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Sunday July 21, 2024

Navigating Washington

By Dr Taimur Shamil
June 21, 2024
The flags of the US and Pakistan. — AFP/File
The flags of the US and Pakistan. — AFP/File

Pakistan and US relations are generally underrated and often understated in many ways. A closer look at the areas of cooperation like the economy, people-to-people interaction, and regional peace and security brings out several occasions where Pakistan and the US were exceptionally cooperative.

However, there are issues where we see strategic divergence and political pragmatism. As the world prepares for new political mechanisms and the US prepares for general elections this year, Pakistan must formulate a comprehensive and renewed foreign policy approach to navigate Washington to tap into opportunities and avoid pitfalls in bilateral relations.

In recent times, several countries have repositioned themselves to cope with future challenges. The Saudi-Iran detente, US-India strategic cooperation, and China-Iran relations have marked the day. These developments will change the way power works in the 21st century. It is important to understand how the US is likely to shape these developments, directly and indirectly. However, before moving on to the discussion on US-Pakistan relations, an overview of American domestic dynamics is crucial to understand.

Generally, there is an uptick in right-wing politics and nationalism globally, which is likely to have far-reaching political effects. The US is no exception, right-wing politics and economic conservatism have found new ways and manifestations in the US. American society has gone through various political and social changes.

Politics is one of the key areas that has changed American society in many ways. Former US president Donald Trump grips the political scene. He and his Republican Party have mass appeal among Americans. Moreover, Democrats seem to be struggling in finding new ways in which they can appeal to and connect with American voters. There are several reasons behind this. At some level, Democrats seem to be losing grip on the ideas and issues that the Democratic Party once stood for: debt, the role of government, abortion rights, peace, inclusivity, justice and other such positions have been undermined in various ways.

The antipathy regarding the handling of these issues by the Democrats is evident in American society. Ordinary Americans are increasingly concerned about the economy and job opportunities. Economic and financial trends in the US have been shifting and fluctuating over the years. This has caused insecurity and a sense of deprivation.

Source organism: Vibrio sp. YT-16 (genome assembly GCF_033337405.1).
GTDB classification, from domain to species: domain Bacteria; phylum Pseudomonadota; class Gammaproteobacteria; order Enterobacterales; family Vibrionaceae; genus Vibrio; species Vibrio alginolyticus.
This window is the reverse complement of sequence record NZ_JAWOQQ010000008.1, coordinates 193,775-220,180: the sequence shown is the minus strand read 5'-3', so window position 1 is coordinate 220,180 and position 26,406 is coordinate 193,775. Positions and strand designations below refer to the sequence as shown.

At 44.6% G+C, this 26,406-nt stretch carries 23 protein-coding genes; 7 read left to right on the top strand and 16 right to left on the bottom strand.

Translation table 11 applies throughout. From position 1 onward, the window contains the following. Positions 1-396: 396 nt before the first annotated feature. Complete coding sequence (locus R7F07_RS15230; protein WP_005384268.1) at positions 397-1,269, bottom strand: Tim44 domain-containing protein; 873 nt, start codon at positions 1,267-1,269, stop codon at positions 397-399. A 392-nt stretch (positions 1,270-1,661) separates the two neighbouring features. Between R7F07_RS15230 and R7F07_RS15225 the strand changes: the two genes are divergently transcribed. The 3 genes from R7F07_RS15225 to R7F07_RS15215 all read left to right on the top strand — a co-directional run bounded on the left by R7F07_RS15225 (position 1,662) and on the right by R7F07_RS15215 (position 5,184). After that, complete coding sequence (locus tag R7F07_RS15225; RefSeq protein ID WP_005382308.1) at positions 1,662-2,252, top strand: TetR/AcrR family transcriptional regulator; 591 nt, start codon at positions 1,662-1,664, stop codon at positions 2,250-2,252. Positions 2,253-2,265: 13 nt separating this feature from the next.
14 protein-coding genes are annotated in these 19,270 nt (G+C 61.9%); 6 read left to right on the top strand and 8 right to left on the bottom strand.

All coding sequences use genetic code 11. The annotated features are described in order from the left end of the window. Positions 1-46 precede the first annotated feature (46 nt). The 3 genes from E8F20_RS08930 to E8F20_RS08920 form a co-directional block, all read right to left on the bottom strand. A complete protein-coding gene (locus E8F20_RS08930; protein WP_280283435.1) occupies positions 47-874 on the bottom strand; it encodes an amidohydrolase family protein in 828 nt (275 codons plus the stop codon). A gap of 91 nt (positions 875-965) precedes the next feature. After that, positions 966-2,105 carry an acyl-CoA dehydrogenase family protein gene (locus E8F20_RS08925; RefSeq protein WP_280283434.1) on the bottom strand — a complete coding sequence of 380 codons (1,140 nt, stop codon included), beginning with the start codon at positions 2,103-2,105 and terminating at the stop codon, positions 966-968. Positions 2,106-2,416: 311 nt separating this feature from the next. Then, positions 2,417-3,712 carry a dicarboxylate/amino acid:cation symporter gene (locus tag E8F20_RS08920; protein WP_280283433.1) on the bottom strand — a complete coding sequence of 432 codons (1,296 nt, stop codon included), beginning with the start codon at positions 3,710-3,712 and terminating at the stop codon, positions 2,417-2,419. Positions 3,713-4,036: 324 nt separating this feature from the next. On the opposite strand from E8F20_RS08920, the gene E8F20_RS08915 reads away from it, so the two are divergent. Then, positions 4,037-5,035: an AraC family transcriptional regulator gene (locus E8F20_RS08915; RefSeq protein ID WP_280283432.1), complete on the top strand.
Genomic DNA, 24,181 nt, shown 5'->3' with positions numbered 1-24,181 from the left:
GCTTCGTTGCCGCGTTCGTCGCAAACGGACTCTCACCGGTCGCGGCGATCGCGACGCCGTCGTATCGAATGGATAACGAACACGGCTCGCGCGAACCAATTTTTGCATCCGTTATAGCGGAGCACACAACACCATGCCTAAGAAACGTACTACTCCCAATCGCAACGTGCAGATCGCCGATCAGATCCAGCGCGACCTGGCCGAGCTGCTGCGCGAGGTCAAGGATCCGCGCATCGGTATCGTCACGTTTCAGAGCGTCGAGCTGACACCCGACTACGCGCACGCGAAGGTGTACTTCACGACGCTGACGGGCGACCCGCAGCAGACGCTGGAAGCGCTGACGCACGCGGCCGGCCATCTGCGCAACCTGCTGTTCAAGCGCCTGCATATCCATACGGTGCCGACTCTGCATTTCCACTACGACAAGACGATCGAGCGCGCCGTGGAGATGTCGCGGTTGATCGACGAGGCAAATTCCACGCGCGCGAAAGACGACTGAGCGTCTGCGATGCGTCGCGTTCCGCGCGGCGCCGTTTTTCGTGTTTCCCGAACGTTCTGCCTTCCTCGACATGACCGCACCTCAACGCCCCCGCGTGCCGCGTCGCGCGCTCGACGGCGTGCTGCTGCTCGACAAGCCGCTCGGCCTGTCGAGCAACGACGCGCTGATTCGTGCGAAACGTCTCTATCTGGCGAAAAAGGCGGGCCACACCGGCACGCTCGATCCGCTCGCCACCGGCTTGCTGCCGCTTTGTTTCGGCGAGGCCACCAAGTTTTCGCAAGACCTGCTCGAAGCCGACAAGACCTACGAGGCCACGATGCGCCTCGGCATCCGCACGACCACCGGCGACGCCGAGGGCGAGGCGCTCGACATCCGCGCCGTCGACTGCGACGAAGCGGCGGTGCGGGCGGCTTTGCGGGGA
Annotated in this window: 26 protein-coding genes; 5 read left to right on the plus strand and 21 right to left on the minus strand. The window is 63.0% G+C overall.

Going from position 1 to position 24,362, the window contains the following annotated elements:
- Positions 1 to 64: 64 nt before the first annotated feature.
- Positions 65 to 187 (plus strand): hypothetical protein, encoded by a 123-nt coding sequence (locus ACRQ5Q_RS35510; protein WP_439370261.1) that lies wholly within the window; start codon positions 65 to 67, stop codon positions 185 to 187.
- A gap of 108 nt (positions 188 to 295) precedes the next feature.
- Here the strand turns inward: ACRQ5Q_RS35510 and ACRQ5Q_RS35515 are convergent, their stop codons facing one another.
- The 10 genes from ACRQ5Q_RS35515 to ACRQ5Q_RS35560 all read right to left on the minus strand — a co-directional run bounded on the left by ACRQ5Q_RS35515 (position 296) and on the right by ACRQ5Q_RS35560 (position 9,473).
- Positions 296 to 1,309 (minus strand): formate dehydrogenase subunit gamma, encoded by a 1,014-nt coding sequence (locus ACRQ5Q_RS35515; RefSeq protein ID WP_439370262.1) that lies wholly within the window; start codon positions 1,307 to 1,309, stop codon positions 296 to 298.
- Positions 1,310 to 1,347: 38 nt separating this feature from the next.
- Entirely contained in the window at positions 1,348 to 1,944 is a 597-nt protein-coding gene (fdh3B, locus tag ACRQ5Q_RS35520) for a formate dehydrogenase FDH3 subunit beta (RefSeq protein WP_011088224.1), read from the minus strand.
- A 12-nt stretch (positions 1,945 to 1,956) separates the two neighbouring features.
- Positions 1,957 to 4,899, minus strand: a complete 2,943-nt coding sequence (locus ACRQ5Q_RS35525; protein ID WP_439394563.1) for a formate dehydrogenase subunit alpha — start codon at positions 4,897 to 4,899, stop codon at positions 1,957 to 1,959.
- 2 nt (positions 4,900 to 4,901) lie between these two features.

Beyond economy and employment, security is one of the key issues Americans are concerned about. A poll conducted by The Economist/YouGov in February this year about an ordinary American’s worldview suggests that 45 per cent Americans consider that “it’s a beautiful world out there and Americans must embrace each other and not allow themselves to be globally isolated.”

The poll also suggests that “42 per cent Americans believe that they are threatened by terrorists, criminals and illegal immigrants and their priority should be to protect themselves.” The margin between the two opposing ideas is very thin, which suggests that American society is divided on the issue. This also says a lot about where American politics is heading, and this may reflect in the upcoming election in the US this year. It is likely to be reflected in US foreign policy formulation too.

On the foreign policy front, the US is unlikely to change much in its dealings with China, Russia, the Middle East and South Asia. There will be an assertive foreign policy stance if former president Donald Trump comes to power. Things are likely to become increasingly challenging in the South Asian region, especially in security and strategic domains.

Looking at these trends, Pakistan must formulate a new and out-of-the-box foreign affairs strategy. Crafting innovative ways of doing diplomacy is crucial in a fast-moving world, especially in a fast-moving American society. New contours for engagement must be chalked out.

There are several areas where Pakistan can focus. The US offers a wide space to collaborate in business, technology, agriculture, artificial intelligence and several other domains. Pakistan must proactively engage with the outside world and explore new fields of innovation where it can invest for the future.

It is important to realize that the US has 50 states. Pakistan must go beyond Washington DC to improve bilateral relations. The road to DC goes through other respective states. The sooner Islamabad realizes this the better.

To expand its relations with the US, Pakistan must focus on the ‘states’. American society is vibrant, open, friendly and has great potential where Pakistan can collaborate. A holistic approach to engagement in various fields can create the right kind of environment for better relations.

This needs a well-thought-out diplomatic and people-to-people approach. A foreign policy that puts people first is likely to thrive better. An overhaul of foreign policy thinking, strategy and operational mechanisms is needed.


The writer holds a PhD in international relations, and is based in New York. He tweets/posts @ShamilTaimur